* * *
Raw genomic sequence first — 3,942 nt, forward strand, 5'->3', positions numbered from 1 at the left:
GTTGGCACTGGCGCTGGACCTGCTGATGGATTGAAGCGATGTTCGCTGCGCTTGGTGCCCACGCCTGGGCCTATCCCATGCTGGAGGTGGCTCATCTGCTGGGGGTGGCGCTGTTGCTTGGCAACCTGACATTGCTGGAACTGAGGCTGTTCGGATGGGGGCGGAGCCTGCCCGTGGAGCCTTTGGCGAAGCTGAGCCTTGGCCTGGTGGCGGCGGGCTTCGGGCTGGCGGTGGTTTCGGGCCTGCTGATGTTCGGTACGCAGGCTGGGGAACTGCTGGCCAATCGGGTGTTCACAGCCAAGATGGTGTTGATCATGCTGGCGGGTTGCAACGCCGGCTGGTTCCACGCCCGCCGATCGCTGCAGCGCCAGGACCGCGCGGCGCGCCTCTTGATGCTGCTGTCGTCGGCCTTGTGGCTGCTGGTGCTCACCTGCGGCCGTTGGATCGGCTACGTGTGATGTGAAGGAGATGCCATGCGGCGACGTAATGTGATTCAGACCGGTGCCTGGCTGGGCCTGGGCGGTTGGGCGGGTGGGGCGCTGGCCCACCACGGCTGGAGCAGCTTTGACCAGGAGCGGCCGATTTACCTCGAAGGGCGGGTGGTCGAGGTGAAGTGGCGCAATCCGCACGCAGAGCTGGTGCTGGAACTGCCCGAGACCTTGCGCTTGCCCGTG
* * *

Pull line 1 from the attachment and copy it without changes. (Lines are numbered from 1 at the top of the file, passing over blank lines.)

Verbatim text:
Raw genomic sequence first — 3,942 nt, forward strand, 5'->3', positions numbered from 1 at the left: